I pack everything that night so as to make my trip the next morning easier, and the next day goes off without a hitch, as I navigate the subway to the airport, where, as is my custom, I pick up a bit of duty-free booze. On the flight, I chat with Patrica, a native of Dortmund with excellent English, who is coming to the US for the first time and taking a month to explore about a dozen cities! We exchange information, and as it turns out I see her not only the next day, but she crashes on my couch at the end of her trip almost a month later. (We take a day trip up to The House of the Seven Gables in Salem, which I’ve been reading in a gorgeous 1894 edition, so that’s kind of special.) The yellow Dortmund magnet on my fridge (her gift for the exchange of a pull-out couch) is a reminder of the last person I met on this trip. I also bought a nice frame for the Bosch exhibit photo from the Prado, certainly one of the highlights of this trip.
I don’t know when I’ll get back to Europe again, or when I’ll travel again at all. (I suppose one never does?) I’ve been thinking about upping my level of domestic travel, as there are still so many parts of the US I’ve never seen: San Francisco, Seattle, Austin, the Grand Canyon, even Chicago. I’d also very much love to get to Nova Scotia soon, home of my Scottish ancestors prior to their emigration to the US. And yet there’s something ever-alluring about Europe. As distant as many of these cultures feel from the US, I feel we could learn a lot about the pace of life and, perhaps, its meaning.
And so, it was a charm to get back to Europe this go around, especially given that it had been a few years since my last solo trip, a style of traveling that in a way suits me. That said, I’d love to find opportunities to travel with (the right) person/group of people. I also want to reassess the best use of this blog, apart from documenting the minutiae of my days overseas. I love that six years past my first, lifechanging solo trip (see the masthead!), I can click back to entries posted years ago, over a number of trips – but I wonder whether spending the amount of time it takes me to write these entries is worth taking time away from tourist and/or scholarly adventures? Writing longform, I suppose, is the only way I know.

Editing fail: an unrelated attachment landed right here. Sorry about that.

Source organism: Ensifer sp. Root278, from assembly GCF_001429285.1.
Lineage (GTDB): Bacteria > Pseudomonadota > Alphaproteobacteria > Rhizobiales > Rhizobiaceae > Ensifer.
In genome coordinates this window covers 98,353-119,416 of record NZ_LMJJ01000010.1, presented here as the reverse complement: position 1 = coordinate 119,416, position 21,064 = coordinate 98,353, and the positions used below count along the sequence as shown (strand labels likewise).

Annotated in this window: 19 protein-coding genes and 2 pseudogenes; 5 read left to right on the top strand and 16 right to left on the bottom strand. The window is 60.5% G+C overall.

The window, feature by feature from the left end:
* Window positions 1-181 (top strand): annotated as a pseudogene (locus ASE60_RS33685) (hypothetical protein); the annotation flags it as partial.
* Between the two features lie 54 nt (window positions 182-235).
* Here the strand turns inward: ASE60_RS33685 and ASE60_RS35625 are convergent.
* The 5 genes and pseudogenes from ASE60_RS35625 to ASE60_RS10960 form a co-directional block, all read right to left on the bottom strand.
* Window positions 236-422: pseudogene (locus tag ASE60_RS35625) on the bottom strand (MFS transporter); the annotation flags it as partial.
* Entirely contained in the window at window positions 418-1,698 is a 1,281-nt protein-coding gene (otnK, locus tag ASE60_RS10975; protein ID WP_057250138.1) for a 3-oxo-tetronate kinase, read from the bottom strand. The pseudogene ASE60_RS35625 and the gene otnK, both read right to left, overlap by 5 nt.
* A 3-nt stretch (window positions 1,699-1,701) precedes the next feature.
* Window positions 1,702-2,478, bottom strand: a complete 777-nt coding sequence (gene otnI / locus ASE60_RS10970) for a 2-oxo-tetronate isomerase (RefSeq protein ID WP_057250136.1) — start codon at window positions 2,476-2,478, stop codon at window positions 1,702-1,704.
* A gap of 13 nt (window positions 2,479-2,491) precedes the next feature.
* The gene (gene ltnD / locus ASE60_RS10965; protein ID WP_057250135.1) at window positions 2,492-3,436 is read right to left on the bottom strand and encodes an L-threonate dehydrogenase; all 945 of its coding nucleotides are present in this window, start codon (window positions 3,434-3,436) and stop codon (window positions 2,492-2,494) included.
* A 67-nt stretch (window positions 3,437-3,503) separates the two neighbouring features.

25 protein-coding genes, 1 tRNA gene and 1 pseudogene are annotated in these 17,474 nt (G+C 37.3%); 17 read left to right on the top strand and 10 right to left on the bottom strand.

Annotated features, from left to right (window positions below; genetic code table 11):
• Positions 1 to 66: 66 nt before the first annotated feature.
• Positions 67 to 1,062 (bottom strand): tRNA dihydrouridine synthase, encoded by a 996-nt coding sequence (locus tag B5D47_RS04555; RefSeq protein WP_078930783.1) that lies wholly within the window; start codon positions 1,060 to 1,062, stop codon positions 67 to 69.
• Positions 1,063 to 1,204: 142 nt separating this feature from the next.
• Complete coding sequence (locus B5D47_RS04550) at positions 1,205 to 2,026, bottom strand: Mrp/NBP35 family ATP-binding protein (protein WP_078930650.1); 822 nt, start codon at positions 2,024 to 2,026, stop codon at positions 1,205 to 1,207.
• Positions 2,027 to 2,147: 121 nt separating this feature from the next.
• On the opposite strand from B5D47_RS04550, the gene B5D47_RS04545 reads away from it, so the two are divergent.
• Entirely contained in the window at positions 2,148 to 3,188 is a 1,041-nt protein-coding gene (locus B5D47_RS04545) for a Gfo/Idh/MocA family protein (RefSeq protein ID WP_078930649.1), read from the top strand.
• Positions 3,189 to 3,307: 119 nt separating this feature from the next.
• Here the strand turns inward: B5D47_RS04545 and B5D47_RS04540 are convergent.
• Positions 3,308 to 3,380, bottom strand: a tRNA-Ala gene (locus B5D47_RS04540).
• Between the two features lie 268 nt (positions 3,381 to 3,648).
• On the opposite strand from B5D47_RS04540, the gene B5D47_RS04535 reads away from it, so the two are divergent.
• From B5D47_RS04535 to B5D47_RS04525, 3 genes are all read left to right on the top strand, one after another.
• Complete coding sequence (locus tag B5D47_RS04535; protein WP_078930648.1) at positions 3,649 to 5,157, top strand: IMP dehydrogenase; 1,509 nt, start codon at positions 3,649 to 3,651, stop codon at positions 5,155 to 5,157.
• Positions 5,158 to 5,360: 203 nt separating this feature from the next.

In any case… I’ll remember this trip as one with an ambitious, loopy itinerary, mixing familiar and brand new spots and cities, meeting new friends and catching up with old ones, and rekindling that adventurous travel bug I first picked up years ago. Serious question: is it possible to rekindle a bug, or to kindle one in the first place? Alas, it’s late and I’m mixing metaphors.
Here’s to the next… whenever that may arise!